The acting isn’t bad. Who doesn’t like to see Steve aka Biker Mouse from Mars dude aka Blondie McMuscles in a big screen (depending on the size of your tv) production? The writing is pretty something too. But what brings this movie into its own is the idea. The sure balls of the person coming up with the script to pitch makes this film stellar.
A bunch of sharks taking over Cali? Boring. A tornado that rips through LA? Seen it. But a tornado that is made up from a bunch of sharks? You mean Jaws really can show up in my toilet? Now, we’re talking.
It just goes to show that if you dream big and put in the hard work needed, even if those dreams include sharks spinning in mid-air, you really can pull off something amazing.
The one movie that really scared the crap out of me as a kid was Alien. This movie changed my idea of what science fiction could be and what horror could open up. The facehugger pictured here is the reason why I slept with my hand over my face for about 14 years. Yes, the argument was already posited that my sleeping with my hand in such a way actually mimics the facehugger rather than protects from it, but hey, I started it when I was 7.
This movie built a franchise, a world, and a hell of a lot of nightmares (a dancing spoof and one very cool space herpes reference). Was it the fear of the unknown that made this movie so terrifying as a kid? There were a lot of movies that dealt with the unknown and a general distrust of tech, sleeper cells and xenophobia. This movie goes beyond all of the traditional sci-fi as horror genre by pushing the storyline. Again, all of the special effects and super creeps in the world won’t hold up to a great story brought to life by a talented crew. It is their humanity that made this movie more frightening. This wasn’t some sort of ‘teens go out on a romp and start dying’ type thing. This was ‘People stuck in a job they didn’t want to be in and getting screwed over, used and abused by their employer’ type thing.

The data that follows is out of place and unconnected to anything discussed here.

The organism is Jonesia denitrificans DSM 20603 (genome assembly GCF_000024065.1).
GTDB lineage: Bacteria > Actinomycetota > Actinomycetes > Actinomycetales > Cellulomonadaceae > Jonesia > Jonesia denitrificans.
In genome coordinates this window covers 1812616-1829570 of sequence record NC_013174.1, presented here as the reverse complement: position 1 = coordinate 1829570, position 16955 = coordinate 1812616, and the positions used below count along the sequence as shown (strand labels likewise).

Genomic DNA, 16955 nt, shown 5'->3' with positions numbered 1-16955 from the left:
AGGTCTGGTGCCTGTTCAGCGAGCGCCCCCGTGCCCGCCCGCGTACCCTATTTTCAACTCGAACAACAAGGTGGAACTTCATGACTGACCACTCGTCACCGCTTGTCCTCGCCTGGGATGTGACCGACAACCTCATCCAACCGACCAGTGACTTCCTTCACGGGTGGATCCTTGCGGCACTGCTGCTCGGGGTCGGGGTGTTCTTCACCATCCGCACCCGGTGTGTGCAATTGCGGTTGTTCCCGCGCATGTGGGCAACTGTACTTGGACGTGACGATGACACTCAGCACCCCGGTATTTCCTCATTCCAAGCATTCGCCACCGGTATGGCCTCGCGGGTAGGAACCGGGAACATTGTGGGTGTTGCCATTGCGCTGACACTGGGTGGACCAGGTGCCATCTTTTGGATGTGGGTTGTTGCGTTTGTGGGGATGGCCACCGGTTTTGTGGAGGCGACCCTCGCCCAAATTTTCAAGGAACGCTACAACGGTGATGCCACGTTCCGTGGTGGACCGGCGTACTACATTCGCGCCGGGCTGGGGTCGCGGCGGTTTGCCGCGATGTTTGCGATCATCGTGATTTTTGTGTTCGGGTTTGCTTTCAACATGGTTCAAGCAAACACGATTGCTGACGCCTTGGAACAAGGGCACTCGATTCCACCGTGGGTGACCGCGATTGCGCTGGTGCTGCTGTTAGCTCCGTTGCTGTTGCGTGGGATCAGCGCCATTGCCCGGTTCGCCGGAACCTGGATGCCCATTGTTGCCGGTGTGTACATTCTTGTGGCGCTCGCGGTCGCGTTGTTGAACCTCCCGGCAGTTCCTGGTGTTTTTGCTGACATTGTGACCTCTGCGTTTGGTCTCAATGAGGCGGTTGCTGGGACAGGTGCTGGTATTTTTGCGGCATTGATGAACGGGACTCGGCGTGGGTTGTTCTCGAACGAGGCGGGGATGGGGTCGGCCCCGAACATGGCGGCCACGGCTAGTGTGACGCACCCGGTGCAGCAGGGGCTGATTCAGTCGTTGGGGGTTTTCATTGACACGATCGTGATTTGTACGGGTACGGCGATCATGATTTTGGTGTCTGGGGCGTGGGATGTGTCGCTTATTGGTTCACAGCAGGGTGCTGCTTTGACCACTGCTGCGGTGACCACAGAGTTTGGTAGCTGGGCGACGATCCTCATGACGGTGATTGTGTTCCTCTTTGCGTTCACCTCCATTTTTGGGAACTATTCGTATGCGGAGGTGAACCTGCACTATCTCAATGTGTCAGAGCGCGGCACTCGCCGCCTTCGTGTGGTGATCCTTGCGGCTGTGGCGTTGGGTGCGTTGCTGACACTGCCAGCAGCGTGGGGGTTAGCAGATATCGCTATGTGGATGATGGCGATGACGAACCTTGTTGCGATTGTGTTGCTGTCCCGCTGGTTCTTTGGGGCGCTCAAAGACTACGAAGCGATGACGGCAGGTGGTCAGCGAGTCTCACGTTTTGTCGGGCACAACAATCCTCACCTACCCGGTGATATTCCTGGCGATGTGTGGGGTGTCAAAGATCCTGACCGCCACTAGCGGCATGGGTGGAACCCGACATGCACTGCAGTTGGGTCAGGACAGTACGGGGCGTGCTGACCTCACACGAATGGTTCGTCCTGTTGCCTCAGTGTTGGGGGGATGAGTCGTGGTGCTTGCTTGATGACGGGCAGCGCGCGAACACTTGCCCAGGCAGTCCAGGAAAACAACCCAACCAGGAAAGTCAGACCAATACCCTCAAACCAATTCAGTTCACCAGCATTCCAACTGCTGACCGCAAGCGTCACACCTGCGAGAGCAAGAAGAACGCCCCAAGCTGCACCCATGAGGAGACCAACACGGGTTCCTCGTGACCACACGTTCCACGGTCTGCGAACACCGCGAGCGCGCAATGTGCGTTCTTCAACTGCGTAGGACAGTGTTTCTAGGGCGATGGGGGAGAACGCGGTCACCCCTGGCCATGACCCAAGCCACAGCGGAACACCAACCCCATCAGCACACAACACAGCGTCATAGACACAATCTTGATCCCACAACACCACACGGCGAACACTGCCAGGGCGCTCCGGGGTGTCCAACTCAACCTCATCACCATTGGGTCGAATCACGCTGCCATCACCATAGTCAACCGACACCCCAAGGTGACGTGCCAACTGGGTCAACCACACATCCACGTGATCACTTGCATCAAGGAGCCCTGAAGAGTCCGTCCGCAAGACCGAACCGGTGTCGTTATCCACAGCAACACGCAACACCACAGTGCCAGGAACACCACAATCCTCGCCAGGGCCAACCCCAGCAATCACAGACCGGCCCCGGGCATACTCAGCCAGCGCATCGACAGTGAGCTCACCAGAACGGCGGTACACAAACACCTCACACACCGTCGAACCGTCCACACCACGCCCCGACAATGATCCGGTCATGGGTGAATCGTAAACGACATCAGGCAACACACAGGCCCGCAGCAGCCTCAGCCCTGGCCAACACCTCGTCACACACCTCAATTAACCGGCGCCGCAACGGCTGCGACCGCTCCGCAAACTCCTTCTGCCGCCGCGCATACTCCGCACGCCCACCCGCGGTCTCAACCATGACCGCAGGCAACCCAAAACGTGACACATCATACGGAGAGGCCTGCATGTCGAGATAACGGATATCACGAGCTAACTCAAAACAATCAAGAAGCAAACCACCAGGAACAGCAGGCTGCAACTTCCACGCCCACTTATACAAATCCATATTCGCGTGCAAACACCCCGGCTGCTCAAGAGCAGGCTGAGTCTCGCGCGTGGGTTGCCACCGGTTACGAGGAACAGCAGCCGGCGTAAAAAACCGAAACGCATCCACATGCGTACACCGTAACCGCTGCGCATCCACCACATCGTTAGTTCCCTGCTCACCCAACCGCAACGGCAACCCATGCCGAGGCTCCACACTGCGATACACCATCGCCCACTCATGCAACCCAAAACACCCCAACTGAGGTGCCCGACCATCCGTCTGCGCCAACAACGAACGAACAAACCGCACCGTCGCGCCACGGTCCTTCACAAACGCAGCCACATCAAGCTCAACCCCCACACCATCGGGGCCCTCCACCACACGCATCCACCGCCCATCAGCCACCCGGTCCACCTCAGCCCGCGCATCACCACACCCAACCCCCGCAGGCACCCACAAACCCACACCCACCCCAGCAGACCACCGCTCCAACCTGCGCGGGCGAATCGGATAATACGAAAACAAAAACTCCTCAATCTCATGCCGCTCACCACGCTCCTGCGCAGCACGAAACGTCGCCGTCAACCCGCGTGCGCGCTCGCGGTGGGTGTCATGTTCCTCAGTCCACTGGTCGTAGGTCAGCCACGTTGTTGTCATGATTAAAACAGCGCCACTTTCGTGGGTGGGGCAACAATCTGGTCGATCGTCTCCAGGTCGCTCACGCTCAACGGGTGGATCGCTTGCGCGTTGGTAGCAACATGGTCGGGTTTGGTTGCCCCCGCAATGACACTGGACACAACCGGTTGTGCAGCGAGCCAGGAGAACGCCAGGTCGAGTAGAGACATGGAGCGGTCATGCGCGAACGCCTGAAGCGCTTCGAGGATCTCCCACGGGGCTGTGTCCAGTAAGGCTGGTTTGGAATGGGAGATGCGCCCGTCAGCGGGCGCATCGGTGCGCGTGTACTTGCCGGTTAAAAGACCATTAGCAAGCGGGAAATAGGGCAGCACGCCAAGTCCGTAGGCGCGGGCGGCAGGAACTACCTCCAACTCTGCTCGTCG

The time had a lot to do with the effect. Families were settling down and usually trying more than a few jobs to hold ends together. A group of vets were being refused jobs they were qualified for just because America wanted to exorcise its demons and cleanse its conscious, not by addressing its own evil, but by scapegoating the ones sent to fight. Then again, maybe a face hugger scared the crap out of me because I am an asthmatic who never could be more than two steps away from his rescue inhaler. They may not be able to hear you scream in space, but neither can they hear someone with a full blown attack cry out either.
The movie Alien will be played in all its glory for the Great Digital Film Festival brought to Montreal by Cineplex. I am going to the February 2nd showing. If you want to say hi, please do so. I’ll be the one watching the movie not with his fingers over his eyes, but rather across his mouth.
‘Stay away from Captain Howdy.’ That is the lyric, isn’t it? I saw Strangeland a few years ago. I think I had to rob a RedBox to watch it. What brought me to the movie was Dee Snider. Yes, I am an SMF. I remember seeing Twisted Sister live with Sebastian Bach before and stuff like that sticks with you (in a good or bad way). This movie made me see Dee Snider in a different way.
Snider writes this film which is part creepfest and part warning of a pre-dawn internet free for all. The movie feeds in on our fears of the online creepoid stalking the net waiting to meet either a young girl/boy or Chris Hansen. (For the record: If you are on his show enough to have your GPS listing the target house as a ‘favourite’ then you might want to rethink your life choices.) It taps into those fears and gives us a bit of a ‘look at me!’ type venture.
Can you identify with Snider’s character of Captain Howdy? Isn’t that the sign of a good writer? No matter how much of a monster the villain is, there is something identifiable about the man. Did Snider go a bit too far in insane isolation? Give the movie a whirl and find out. I think we are all a bit Captain Howdy in some aspect.